Egyptian TV host suspended amid claims of 'demotivating the army'
Mahmoud Saad hosts “Akher el-Nahhar,” a political talk show aired on the privately-owned al-Nahar TV
Egyptian talk show host Mahmoud Saad has been taken off the air following a decision by his own channel that accused him of being too critical of authorities, Ahram Online reported.
Saad hosts “Akher el-Nahhar,” a political talk show aired on the privately-owned al-Nahar TV.
In a statement released the following day, the station condemned any acts that may “demotivating the army,” but did not cite that as the reason behind Saad’s suspension.
Al-Nahhar will be making “substantial changes” to its political and current affairs programs, in addition to its live programs, according to Ahram Online.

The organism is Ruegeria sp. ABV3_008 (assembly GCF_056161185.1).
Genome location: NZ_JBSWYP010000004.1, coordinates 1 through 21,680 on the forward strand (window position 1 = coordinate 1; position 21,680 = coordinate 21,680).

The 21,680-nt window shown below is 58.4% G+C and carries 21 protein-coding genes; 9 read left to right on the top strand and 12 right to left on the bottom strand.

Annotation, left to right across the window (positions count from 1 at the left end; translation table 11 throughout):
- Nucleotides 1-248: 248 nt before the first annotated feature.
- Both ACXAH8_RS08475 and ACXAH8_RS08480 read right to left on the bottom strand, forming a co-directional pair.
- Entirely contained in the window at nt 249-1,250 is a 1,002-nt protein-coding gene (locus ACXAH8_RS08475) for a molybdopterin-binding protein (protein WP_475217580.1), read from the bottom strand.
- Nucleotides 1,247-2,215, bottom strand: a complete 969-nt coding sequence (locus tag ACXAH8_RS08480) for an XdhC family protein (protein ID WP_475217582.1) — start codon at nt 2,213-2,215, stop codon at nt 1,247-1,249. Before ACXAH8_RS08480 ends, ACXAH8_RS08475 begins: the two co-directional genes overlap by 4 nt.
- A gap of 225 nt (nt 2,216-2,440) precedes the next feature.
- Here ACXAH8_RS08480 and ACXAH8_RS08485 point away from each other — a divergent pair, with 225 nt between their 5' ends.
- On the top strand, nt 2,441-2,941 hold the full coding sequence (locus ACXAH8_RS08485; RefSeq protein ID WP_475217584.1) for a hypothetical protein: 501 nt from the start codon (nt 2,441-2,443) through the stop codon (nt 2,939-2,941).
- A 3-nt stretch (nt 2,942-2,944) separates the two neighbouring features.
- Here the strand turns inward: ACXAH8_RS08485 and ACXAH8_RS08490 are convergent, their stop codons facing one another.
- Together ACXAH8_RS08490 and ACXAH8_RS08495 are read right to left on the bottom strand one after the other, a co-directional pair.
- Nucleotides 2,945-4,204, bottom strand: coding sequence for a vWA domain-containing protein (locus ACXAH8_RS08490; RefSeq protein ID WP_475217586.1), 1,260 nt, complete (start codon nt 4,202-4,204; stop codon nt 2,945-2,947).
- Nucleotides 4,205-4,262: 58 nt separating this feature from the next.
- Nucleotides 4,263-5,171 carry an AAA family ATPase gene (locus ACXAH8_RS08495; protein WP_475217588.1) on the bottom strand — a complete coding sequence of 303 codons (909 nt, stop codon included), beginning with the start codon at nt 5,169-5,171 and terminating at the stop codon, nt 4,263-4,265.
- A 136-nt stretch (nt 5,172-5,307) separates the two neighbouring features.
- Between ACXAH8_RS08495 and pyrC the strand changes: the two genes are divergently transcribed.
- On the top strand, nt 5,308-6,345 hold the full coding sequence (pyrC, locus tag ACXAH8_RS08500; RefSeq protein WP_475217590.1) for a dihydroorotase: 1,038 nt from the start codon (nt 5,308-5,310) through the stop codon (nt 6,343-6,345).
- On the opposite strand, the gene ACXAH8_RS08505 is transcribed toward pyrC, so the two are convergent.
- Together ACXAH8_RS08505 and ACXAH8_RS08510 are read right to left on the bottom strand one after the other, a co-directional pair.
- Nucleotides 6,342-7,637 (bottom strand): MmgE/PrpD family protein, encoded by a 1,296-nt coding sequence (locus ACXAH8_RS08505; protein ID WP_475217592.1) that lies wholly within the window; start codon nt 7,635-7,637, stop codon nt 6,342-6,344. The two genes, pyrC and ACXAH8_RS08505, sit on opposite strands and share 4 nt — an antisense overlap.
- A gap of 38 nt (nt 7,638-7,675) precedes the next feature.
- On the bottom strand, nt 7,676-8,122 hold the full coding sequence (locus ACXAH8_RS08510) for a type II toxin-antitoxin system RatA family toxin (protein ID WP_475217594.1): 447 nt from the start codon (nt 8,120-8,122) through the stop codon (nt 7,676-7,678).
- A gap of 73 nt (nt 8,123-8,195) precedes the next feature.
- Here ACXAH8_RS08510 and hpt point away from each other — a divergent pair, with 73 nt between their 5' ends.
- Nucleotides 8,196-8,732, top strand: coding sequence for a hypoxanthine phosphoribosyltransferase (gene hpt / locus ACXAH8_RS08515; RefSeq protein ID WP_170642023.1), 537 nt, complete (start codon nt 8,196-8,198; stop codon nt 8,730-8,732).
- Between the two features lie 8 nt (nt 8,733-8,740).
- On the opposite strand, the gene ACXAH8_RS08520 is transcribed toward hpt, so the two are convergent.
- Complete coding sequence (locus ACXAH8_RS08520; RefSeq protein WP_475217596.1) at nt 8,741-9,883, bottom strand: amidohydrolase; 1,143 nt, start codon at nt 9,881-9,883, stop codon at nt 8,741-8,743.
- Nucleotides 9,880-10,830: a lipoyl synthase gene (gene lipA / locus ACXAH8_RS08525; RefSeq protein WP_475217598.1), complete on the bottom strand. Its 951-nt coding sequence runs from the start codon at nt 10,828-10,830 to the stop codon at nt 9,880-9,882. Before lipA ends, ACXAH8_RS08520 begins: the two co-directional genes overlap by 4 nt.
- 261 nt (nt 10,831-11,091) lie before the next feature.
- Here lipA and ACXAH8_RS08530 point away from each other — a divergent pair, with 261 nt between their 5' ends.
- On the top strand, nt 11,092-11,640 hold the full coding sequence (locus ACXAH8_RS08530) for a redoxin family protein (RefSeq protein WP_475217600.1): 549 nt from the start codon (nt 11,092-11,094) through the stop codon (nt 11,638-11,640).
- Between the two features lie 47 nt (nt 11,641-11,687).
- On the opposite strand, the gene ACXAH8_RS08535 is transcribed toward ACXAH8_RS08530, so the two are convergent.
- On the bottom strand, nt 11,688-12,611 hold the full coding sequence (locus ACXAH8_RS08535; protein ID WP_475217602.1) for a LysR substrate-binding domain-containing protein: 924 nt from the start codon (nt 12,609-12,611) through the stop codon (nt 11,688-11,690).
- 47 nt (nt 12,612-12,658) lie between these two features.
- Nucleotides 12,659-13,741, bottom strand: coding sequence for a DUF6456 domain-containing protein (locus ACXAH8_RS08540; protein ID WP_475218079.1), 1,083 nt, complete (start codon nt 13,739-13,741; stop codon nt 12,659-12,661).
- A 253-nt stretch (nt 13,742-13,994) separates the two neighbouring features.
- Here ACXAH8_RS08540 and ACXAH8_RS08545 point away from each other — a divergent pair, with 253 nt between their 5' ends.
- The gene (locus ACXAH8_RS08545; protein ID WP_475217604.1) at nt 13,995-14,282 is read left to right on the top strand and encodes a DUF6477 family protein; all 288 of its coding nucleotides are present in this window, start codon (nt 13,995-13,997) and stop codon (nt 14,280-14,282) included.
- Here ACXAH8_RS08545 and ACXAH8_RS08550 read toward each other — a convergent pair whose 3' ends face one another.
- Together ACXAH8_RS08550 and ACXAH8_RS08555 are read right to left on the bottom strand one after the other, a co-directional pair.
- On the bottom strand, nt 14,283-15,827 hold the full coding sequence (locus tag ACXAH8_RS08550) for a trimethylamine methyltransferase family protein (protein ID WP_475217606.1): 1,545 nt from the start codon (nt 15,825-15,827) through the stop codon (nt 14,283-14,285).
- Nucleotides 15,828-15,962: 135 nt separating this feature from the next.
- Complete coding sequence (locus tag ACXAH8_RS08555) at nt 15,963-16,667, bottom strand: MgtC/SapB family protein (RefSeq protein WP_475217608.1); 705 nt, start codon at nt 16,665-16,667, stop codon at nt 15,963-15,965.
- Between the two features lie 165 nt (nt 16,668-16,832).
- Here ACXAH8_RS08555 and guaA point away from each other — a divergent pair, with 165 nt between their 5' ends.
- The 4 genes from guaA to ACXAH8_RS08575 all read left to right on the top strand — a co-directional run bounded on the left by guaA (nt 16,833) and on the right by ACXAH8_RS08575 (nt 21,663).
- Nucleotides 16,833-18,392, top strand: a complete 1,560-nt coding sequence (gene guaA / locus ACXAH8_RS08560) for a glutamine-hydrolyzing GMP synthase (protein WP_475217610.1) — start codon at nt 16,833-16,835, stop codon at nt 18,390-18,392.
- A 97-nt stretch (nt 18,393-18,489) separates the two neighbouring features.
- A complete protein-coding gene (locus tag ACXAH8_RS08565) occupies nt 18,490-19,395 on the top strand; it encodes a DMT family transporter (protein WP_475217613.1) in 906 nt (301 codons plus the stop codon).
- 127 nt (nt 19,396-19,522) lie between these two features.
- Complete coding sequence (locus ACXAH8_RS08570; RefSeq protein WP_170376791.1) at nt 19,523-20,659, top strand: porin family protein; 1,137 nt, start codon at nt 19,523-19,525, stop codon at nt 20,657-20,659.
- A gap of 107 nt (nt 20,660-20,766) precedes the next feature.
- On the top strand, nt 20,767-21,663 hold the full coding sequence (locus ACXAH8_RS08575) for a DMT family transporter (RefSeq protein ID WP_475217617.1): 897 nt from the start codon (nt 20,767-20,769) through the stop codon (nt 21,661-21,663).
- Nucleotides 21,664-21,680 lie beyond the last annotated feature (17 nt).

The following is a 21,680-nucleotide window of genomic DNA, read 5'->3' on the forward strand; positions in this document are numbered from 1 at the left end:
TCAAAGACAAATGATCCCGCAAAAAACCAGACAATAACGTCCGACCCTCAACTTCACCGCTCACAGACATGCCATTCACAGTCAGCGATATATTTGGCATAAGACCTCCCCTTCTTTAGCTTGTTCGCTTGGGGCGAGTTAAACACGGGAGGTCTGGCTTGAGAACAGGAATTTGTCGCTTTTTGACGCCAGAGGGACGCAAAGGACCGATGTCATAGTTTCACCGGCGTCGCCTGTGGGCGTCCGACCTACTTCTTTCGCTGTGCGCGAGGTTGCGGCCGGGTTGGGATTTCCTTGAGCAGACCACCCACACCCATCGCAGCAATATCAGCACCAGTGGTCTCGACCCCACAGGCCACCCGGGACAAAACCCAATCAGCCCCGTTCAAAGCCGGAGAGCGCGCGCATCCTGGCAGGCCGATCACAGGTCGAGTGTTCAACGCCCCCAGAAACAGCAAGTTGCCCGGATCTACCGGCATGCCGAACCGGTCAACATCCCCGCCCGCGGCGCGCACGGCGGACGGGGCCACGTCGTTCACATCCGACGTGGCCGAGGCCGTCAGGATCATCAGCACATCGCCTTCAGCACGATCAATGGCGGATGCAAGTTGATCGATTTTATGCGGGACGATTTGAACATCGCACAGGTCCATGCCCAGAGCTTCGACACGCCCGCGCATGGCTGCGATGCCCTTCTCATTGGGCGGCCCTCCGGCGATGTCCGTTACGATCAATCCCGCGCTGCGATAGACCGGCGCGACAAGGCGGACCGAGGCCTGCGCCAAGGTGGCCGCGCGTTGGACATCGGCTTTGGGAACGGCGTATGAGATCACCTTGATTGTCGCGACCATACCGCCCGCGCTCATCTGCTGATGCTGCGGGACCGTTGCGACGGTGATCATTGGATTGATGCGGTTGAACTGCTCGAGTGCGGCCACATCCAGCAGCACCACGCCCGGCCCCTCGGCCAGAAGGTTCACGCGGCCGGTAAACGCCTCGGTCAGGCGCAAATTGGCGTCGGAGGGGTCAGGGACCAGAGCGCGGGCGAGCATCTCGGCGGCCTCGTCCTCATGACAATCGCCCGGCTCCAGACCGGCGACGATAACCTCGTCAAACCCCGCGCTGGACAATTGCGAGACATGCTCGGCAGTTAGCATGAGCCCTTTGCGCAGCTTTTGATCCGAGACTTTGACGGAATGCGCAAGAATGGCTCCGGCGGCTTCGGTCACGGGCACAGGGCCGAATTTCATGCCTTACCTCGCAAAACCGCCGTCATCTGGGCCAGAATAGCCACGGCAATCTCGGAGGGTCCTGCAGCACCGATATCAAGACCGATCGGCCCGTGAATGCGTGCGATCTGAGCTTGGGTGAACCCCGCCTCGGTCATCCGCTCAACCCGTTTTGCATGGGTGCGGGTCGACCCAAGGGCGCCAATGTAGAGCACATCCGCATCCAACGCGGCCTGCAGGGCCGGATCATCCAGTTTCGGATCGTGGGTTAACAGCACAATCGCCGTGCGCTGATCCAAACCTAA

“The channel will prohibit the appearance of a number of guests who promote ideas that weaken the morale of the Egyptian army," the statement said.
Earlier this week, Egyptian forces witnessed the deadliest attack in years which left more than 30 soldiers killed in the Sinai Peninsula.
Like many other Egyptian media personalities that went on air following the attack, Saad donned a black tie in solidarity with the soldier’s families.
A statement from the channel criticized comments which came from psychologist Manal Omar, who had been hosted in the show.
Omar had been continuing a series of episodes analyzing the personality of Egyptian President Abdel-Fattah el-Sisi.
“During her analysis, Omar recalled El-Sisi's words, as Egypt's defense minister during a celebration of the army in October 2013, about how the Egyptian people stood in solidarity with the military during the defeat of 1967. The statement of the channel criticized speaking about the memory of the Naksa — the humiliating military 'setback' of June 1967 — at a time when Egypt was mourning the death of 29 soldiers killed in terrorist attacks in Sinai,” Ahram Online explained.
The statement read: "At the time where we should be crying at the great loss of our defenders in Sinai, the guests went to recall the 1967 defeat."